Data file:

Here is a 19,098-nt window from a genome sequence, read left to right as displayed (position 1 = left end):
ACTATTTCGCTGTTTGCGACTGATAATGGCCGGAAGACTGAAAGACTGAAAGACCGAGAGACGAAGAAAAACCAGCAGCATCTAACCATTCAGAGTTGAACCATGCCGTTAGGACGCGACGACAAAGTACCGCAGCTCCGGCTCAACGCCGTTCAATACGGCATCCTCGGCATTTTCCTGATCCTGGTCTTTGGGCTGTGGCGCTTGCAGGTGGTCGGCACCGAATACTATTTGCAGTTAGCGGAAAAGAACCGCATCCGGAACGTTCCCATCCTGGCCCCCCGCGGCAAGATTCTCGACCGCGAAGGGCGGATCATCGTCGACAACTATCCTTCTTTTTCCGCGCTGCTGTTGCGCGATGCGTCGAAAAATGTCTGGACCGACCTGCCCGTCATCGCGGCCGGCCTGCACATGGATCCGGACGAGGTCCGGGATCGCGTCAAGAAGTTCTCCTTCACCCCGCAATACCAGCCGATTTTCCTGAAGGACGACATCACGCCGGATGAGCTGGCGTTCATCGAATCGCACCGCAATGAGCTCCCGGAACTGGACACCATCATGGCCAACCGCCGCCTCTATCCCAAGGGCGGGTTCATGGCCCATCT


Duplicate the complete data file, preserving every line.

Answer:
Here is a 19,098-nt window from a genome sequence, read left to right as displayed (position 1 = left end):
ACTATTTCGCTGTTTGCGACTGATAATGGCCGGAAGACTGAAAGACTGAAAGACCGAGAGACGAAGAAAAACCAGCAGCATCTAACCATTCAGAGTTGAACCATGCCGTTAGGACGCGACGACAAAGTACCGCAGCTCCGGCTCAACGCCGTTCAATACGGCATCCTCGGCATTTTCCTGATCCTGGTCTTTGGGCTGTGGCGCTTGCAGGTGGTCGGCACCGAATACTATTTGCAGTTAGCGGAAAAGAACCGCATCCGGAACGTTCCCATCCTGGCCCCCCGCGGCAAGATTCTCGACCGCGAAGGGCGGATCATCGTCGACAACTATCCTTCTTTTTCCGCGCTGCTGTTGCGCGATGCGTCGAAAAATGTCTGGACCGACCTGCCCGTCATCGCGGCCGGCCTGCACATGGATCCGGACGAGGTCCGGGATCGCGTCAAGAAGTTCTCCTTCACCCCGCAATACCAGCCGATTTTCCTGAAGGACGACATCACGCCGGATGAGCTGGCGTTCATCGAATCGCACCGCAATGAGCTCCCGGAACTGGACACCATCATGGCCAACCGCCGCCTCTATCCCAAGGGCGGGTTCATGGCCCATCT